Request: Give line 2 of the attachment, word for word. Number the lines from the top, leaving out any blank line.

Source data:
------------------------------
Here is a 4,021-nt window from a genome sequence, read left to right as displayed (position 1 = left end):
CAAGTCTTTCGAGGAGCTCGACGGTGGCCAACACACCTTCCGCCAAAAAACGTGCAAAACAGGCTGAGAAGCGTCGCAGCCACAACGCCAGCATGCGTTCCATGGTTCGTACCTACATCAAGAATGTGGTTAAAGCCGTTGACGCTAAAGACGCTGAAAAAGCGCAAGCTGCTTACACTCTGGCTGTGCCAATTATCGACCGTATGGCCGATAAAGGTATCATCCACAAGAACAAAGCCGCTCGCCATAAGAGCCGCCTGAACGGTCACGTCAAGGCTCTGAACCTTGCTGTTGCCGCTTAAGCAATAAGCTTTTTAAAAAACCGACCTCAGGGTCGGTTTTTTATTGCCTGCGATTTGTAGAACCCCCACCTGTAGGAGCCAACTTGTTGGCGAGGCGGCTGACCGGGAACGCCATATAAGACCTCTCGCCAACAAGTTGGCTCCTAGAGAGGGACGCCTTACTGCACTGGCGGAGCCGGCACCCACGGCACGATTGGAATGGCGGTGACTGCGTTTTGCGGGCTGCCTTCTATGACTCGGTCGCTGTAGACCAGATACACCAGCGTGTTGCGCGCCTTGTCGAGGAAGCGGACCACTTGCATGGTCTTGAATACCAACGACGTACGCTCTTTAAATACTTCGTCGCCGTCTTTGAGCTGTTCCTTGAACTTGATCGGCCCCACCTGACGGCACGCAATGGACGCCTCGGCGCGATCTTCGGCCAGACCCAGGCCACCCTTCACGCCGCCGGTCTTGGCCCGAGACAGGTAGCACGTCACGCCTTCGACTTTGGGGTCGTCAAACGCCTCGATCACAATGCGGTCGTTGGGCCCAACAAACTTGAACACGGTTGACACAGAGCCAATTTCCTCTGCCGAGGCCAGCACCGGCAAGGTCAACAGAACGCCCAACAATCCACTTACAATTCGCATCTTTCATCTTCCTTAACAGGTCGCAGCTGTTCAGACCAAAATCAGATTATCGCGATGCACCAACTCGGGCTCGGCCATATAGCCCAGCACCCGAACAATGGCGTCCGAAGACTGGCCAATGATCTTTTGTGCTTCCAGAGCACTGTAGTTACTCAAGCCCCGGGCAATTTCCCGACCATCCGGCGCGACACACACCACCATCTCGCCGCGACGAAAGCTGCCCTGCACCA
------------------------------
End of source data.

CAAGTCTTTCGAGGAGCTCGACGGTGGCCAACACACCTTCCGCCAAAAAACGTGCAAAACAGGCTGAGAAGCGTCGCAGCCACAACGCCAGCATGCGTTCCATGGTTCGTACCTACATCAAGAATGTGGTTAAAGCCGTTGACGCTAAAGACGCTGAAAAAGCGCAAGCTGCTTACACTCTGGCTGTGCCAATTATCGACCGTATGGCCGATAAAGGTATCATCCACAAGAACAAAGCCGCTCGCCATAAGAGCCGCCTGAACGGTCACGTCAAGGCTCTGAACCTTGCTGTTGCCGCTTAAGCAATAAGCTTTTTAAAAAACCGACCTCAGGGTCGGTTTTTTATTGCCTGCGATTTGTAGAACCCCCACCTGTAGGAGCCAACTTGTTGGCGAGGCGGCTGACCGGGAACGCCATATAAGACCTCTCGCCAACAAGTTGGCTCCTAGAGAGGGACGCCTTACTGCACTGGCGGAGCCGGCACCCACGGCACGATTGGAATGGCGGTGACTGCGTTTTGCGGGCTGCCTTCTATGACTCGGTCGCTGTAGACCAGATACACCAGCGTGTTGCGCGCCTTGTCGAGGAAGCGGACCACTTGCATGGTCTTGAATACCAACGACGTACGCTCTTTAAATACTTCGTCGCCGTCTTTGAGCTGTTCCTTGAACTTGATCGGCCCCACCTGACGGCACGCAATGGACGCCTCGGCGCGATCTTCGGCCAGACCCAGGCCACCCTTCACGCCGCCGGTCTTGGCCCGAGACAGGTAGCACGTCACGCCTTCGACTTTGGGGTCGTCAAACGCCTCGATCACAATGCGGTCGTTGGGCCCAACAAACTTGAACACGGTTGACACAGAGCCAATTTCCTCTGCCGAGGCCAGCACCGGCAAGGTCAACAGAACGCCCAACAATCCACTTACAATTCGCATCTTTCATCTTCCTTAACAGGTCGCAGCTGTTCAGACCAAAATCAGATTATCGCGATGCACCAACTCGGGCTCGGCCATATAGCCCAGCACCCGAACAATGGCGTCCGAAGACTGGCCAATGATCTTTTGTGCTTCCAGAGCACTGTAGTTACTCAAGCCCCGGGCAATTTCCCGACCATCCGGCGCGACACACACCACCATCTCGCCGCGACGAAAGCTGCCCTGCACCA